New Zealand Considers Charging Farmers for Livestock Emissions
In New Zealand, sheep and cattle outnumber people. All that livestock passes gas, which means emitting more methane into the atmosphere. As such, the country has proposed to tax farmers for their livestock’s emissions.
New Zealand’s agriculture makes up almost half of the country’s greenhouse gas emissions. According to the BBC, there are about 5 million people in New Zealand, but there are 10 million cattle and more than 26 million sheep. Although New Zealand has an emissions trading scheme in place to minimize climate change, the agriculture industry was not included.
“We need to urgently cut emissions across all sectors of the economy – and that includes agriculture,” Climate Change Minister James Shaw said in a statement. “There is no question that we need to cut the amount of methane we are putting into the atmosphere, and an effective emissions pricing system for agriculture will play a key part in how we achieve that.”
The proposed plan would begin charging farmers for livestock emissions in 2025. Short- and long-lived farm emissions will be charged separately but calculated in the same way.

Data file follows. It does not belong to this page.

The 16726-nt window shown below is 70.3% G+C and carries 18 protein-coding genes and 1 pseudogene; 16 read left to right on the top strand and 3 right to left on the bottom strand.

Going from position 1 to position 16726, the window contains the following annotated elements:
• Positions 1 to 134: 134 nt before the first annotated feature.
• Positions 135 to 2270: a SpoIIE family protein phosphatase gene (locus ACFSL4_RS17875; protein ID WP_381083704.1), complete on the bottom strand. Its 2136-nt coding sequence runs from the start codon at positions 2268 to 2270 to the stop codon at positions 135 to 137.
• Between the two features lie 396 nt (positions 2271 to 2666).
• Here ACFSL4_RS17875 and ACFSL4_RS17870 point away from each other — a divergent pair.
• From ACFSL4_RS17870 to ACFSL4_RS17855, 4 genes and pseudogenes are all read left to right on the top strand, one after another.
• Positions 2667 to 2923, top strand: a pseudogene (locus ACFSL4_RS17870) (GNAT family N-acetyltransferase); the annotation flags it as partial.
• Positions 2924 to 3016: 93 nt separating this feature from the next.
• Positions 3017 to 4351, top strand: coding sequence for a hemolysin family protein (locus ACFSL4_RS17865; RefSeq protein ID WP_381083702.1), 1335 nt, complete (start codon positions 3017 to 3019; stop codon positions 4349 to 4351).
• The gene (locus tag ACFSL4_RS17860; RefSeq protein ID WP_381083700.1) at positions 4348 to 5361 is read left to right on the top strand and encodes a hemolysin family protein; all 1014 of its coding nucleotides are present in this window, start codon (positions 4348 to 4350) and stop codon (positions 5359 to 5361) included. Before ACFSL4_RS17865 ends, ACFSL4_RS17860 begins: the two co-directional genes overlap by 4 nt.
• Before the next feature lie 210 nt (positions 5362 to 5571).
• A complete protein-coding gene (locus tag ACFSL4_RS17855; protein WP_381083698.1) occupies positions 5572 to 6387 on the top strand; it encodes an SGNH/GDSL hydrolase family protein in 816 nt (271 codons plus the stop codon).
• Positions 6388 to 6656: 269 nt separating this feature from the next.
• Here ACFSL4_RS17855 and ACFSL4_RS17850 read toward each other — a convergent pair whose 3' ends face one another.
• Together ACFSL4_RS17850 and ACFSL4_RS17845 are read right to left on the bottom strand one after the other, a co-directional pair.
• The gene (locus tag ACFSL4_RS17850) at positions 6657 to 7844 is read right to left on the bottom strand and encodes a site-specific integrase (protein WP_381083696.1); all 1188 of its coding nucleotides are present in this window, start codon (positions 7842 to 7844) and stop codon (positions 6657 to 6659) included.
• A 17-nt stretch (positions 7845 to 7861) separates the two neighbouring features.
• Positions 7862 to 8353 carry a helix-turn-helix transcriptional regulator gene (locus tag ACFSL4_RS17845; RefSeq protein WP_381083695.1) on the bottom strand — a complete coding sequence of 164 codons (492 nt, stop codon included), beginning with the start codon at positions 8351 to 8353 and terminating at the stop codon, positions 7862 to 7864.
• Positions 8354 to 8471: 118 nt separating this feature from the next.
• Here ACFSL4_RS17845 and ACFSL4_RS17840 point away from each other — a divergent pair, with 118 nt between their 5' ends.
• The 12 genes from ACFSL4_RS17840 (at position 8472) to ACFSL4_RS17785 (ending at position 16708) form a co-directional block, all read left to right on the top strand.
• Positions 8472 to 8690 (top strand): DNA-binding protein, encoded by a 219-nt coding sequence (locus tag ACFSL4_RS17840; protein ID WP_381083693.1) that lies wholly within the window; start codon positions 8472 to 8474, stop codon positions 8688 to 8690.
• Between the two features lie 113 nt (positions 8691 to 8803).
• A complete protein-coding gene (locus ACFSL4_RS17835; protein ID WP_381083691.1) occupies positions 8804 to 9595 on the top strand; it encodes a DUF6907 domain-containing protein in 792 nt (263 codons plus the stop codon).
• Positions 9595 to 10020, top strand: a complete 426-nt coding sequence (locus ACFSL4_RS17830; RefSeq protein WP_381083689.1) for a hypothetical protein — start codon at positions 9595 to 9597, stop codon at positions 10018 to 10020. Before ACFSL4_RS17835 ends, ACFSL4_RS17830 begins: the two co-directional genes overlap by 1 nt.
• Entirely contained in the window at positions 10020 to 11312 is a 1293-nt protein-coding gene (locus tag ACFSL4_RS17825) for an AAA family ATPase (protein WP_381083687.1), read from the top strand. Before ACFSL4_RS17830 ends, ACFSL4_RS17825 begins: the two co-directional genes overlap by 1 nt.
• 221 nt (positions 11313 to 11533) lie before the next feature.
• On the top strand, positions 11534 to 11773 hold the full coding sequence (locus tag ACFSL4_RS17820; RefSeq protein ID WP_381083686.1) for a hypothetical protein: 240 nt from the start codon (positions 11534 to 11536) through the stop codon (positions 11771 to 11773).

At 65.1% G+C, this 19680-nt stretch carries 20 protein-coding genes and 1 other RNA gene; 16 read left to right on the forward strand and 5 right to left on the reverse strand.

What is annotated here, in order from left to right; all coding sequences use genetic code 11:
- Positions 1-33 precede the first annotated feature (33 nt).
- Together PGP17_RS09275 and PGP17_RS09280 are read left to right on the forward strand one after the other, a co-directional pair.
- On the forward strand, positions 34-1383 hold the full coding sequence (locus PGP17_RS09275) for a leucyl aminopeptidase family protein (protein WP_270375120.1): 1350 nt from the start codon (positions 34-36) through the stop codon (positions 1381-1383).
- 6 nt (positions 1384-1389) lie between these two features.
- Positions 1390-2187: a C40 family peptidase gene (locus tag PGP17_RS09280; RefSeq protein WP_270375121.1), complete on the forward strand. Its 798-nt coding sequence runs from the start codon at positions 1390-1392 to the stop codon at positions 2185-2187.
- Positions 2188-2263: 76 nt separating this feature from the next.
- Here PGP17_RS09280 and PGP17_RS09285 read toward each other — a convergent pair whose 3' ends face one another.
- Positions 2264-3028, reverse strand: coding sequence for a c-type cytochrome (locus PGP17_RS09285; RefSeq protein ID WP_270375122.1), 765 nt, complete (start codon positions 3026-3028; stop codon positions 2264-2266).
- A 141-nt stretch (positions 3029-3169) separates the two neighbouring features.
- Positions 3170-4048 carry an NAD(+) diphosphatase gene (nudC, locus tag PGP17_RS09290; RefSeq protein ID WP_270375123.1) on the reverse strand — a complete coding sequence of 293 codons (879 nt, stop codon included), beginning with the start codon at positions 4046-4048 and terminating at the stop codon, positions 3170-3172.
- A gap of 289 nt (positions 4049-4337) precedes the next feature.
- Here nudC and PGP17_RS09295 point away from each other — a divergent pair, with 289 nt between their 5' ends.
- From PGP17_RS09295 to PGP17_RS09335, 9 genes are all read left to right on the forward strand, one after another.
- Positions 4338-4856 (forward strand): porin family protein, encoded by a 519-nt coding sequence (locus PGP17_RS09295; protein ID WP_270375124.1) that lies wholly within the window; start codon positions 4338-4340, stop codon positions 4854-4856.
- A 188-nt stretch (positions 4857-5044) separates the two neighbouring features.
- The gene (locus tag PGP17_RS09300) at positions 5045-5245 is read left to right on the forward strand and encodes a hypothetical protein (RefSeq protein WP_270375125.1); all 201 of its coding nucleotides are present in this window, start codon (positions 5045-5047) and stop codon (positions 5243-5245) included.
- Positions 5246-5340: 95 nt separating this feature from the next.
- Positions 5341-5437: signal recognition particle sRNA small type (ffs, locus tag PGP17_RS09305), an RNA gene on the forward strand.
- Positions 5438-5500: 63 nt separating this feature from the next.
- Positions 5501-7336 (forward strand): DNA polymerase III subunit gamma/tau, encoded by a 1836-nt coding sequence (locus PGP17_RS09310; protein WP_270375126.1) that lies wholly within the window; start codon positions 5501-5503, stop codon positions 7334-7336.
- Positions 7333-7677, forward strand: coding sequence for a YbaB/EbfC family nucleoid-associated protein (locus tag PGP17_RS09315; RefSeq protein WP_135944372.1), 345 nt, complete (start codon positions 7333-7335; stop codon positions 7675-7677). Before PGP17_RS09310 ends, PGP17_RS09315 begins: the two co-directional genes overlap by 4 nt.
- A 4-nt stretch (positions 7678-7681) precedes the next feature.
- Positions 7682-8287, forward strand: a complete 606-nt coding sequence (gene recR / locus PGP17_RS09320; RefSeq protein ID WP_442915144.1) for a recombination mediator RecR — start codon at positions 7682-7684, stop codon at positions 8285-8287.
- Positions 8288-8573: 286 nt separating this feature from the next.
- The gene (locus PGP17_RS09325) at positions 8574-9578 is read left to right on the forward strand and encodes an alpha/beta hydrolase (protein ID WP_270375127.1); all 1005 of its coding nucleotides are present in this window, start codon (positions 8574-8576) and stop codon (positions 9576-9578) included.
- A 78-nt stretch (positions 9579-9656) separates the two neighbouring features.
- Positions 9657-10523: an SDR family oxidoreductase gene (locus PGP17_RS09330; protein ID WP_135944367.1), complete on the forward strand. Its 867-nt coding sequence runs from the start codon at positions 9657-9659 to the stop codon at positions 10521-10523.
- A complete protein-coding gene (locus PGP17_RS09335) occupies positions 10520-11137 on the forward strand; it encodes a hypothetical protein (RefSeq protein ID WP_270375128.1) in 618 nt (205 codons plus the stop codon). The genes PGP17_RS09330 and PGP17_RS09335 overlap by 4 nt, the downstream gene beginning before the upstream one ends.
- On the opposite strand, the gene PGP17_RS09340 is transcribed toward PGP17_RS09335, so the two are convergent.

“We’ve been working with the government and other organizations on this for years to get an approach that won’t shut down farming in New Zealand, so we’ve signed off on a lot of stuff we’re happy with,” Andrew Hoggard, a dairy farmer and the national president of Federated Farmers of New Zealand, told the BBC.
“There are still the nuts and bolts to be hammered out, like who actually implements the scheme, so there’s still stuff to work through with the government,” Hoggard added.
The proposal includes incentives for farmers to cut emissions. For example, they may add seaweed to livestock feed to help reduce the amount of methane the livestock produce. Farmers can also plant trees to help offset their emissions.
New Zealand currently has a goal to reduce methane emissions from agriculture by 24% to 27% by 2050 and is set to decide on the proposal in December 2022. In the meantime, the government and farmers have more details to hammer out if they plan to move forward with this scheme. The agriculture industry and the public will also have opportunities to share their views on the proposal.
“It’s really important that we get this right,” Agriculture Minister Damien O’Connor said in a statement. “Customers around the world are demanding higher levels of sustainability in the products they buy, so there is the potential for real competitive advantage here if we can get this right and continue moving to sustainable farming systems that are ready to respond to a warming world.”
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